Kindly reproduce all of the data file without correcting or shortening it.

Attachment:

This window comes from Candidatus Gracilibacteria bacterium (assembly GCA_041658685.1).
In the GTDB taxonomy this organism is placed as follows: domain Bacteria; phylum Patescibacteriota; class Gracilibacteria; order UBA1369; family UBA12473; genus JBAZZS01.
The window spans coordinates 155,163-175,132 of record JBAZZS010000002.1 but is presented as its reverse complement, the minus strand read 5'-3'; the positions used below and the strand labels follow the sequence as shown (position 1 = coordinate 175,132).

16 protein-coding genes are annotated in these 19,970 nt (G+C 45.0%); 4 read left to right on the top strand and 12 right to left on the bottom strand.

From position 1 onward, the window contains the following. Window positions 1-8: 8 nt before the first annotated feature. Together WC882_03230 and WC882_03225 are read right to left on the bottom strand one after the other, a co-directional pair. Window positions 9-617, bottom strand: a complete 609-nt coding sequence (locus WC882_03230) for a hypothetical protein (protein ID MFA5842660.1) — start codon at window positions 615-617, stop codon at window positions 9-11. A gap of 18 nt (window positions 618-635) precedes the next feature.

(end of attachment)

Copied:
This window comes from Candidatus Gracilibacteria bacterium (assembly GCA_041658685.1).
In the GTDB taxonomy this organism is placed as follows: domain Bacteria; phylum Patescibacteriota; class Gracilibacteria; order UBA1369; family UBA12473; genus JBAZZS01.
The window spans coordinates 155,163-175,132 of record JBAZZS010000002.1 but is presented as its reverse complement, the minus strand read 5'-3'; the positions used below and the strand labels follow the sequence as shown (position 1 = coordinate 175,132).

16 protein-coding genes are annotated in these 19,970 nt (G+C 45.0%); 4 read left to right on the top strand and 12 right to left on the bottom strand.

From position 1 onward, the window contains the following. Window positions 1-8: 8 nt before the first annotated feature. Together WC882_03230 and WC882_03225 are read right to left on the bottom strand one after the other, a co-directional pair. Window positions 9-617, bottom strand: a complete 609-nt coding sequence (locus WC882_03230) for a hypothetical protein (protein ID MFA5842660.1) — start codon at window positions 615-617, stop codon at window positions 9-11. A gap of 18 nt (window positions 618-635) precedes the next feature.